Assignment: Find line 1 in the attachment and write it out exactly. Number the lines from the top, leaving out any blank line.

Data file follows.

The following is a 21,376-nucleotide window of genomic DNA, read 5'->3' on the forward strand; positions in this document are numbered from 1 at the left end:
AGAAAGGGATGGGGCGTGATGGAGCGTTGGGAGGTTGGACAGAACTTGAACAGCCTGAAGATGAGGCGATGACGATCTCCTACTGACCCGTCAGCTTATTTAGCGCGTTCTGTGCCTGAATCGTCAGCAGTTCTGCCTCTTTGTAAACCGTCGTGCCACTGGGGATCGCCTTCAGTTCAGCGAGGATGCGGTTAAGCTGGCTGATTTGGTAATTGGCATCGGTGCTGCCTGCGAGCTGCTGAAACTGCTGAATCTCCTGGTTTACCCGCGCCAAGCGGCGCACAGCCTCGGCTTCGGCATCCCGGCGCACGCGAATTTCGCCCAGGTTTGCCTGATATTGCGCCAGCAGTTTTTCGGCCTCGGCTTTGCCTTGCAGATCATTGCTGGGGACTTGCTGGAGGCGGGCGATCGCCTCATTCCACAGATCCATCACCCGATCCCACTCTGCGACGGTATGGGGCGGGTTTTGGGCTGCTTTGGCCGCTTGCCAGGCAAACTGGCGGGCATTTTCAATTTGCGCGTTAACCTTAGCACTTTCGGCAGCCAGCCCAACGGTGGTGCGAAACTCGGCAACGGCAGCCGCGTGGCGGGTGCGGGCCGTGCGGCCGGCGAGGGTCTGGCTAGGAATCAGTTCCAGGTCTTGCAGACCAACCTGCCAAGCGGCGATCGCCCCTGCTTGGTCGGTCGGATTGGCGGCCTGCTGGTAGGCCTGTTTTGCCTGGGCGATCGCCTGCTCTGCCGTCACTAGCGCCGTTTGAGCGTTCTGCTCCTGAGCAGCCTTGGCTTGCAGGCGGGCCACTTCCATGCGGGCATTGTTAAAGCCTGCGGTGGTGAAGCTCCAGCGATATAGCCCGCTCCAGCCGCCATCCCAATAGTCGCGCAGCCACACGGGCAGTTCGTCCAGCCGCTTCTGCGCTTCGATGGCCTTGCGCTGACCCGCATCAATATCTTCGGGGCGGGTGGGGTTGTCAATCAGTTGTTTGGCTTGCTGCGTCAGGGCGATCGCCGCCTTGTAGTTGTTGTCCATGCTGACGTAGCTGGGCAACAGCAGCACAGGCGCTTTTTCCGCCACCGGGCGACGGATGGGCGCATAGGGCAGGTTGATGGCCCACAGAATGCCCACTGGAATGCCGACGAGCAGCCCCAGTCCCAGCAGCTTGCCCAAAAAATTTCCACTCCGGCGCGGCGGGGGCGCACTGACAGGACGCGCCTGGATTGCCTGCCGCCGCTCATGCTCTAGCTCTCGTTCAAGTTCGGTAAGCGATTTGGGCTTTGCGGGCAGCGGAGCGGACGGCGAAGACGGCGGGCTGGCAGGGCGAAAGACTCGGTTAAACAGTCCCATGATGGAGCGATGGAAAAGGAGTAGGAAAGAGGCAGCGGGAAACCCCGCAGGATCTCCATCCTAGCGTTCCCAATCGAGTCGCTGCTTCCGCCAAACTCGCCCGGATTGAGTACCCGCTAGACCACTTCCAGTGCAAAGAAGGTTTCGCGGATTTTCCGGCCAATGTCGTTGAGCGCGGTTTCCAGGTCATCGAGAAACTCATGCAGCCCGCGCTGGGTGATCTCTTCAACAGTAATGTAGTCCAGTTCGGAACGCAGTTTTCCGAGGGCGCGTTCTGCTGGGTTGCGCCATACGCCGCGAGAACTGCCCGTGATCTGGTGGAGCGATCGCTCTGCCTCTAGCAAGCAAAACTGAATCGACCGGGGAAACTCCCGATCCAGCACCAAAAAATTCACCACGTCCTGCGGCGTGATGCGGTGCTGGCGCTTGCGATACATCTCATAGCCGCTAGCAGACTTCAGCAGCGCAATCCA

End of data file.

The following is a 21,376-nucleotide window of genomic DNA, read 5'->3' on the forward strand; positions in this document are numbered from 1 at the left end: